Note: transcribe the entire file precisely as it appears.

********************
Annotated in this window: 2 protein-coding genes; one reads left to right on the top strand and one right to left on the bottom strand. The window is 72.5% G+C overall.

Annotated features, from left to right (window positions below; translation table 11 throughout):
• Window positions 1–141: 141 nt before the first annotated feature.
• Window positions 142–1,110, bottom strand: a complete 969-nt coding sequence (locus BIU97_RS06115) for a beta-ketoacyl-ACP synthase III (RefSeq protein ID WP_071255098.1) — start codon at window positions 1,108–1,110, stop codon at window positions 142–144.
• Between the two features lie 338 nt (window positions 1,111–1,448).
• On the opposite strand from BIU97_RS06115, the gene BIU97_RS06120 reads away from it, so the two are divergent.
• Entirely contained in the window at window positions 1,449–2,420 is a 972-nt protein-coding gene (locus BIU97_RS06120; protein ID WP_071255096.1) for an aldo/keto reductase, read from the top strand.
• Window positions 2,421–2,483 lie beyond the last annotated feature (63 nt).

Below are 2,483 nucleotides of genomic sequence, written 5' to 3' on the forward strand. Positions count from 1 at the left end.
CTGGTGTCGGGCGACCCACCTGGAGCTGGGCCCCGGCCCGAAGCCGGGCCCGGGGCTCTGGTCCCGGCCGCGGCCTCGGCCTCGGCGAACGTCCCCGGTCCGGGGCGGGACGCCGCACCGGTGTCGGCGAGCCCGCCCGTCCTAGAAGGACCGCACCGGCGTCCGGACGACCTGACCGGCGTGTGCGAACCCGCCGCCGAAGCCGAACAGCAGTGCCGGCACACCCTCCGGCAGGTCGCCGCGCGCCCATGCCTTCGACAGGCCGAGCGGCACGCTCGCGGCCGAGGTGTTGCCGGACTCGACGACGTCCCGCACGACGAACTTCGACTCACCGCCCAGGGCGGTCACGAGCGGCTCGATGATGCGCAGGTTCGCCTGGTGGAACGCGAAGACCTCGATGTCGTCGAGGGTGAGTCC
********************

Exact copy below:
Annotated in this window: 2 protein-coding genes; one reads left to right on the top strand and one right to left on the bottom strand. The window is 72.5% G+C overall.

Annotated features, from left to right (window positions below; translation table 11 throughout):
• Window positions 1–141: 141 nt before the first annotated feature.
• Window positions 142–1,110, bottom strand: a complete 969-nt coding sequence (locus BIU97_RS06115) for a beta-ketoacyl-ACP synthase III (RefSeq protein ID WP_071255098.1) — start codon at window positions 1,108–1,110, stop codon at window positions 142–144.
• Between the two features lie 338 nt (window positions 1,111–1,448).
• On the opposite strand from BIU97_RS06115, the gene BIU97_RS06120 reads away from it, so the two are divergent.
• Entirely contained in the window at window positions 1,449–2,420 is a 972-nt protein-coding gene (locus BIU97_RS06120; protein ID WP_071255096.1) for an aldo/keto reductase, read from the top strand.
• Window positions 2,421–2,483 lie beyond the last annotated feature (63 nt).

Below are 2,483 nucleotides of genomic sequence, written 5' to 3' on the forward strand. Positions count from 1 at the left end.
CTGGTGTCGGGCGACCCACCTGGAGCTGGGCCCCGGCCCGAAGCCGGGCCCGGGGCTCTGGTCCCGGCCGCGGCCTCGGCCTCGGCGAACGTCCCCGGTCCGGGGCGGGACGCCGCACCGGTGTCGGCGAGCCCGCCCGTCCTAGAAGGACCGCACCGGCGTCCGGACGACCTGACCGGCGTGTGCGAACCCGCCGCCGAAGCCGAACAGCAGTGCCGGCACACCCTCCGGCAGGTCGCCGCGCGCCCATGCCTTCGACAGGCCGAGCGGCACGCTCGCGGCCGAGGTGTTGCCGGACTCGACGACGTCCCGCACGACGAACTTCGACTCACCGCCCAGGGCGGTCACGAGCGGCTCGATGATGCGCAGGTTCGCCTGGTGGAACGCGAAGACCTCGATGTCGTCGAGGGTGAGTCC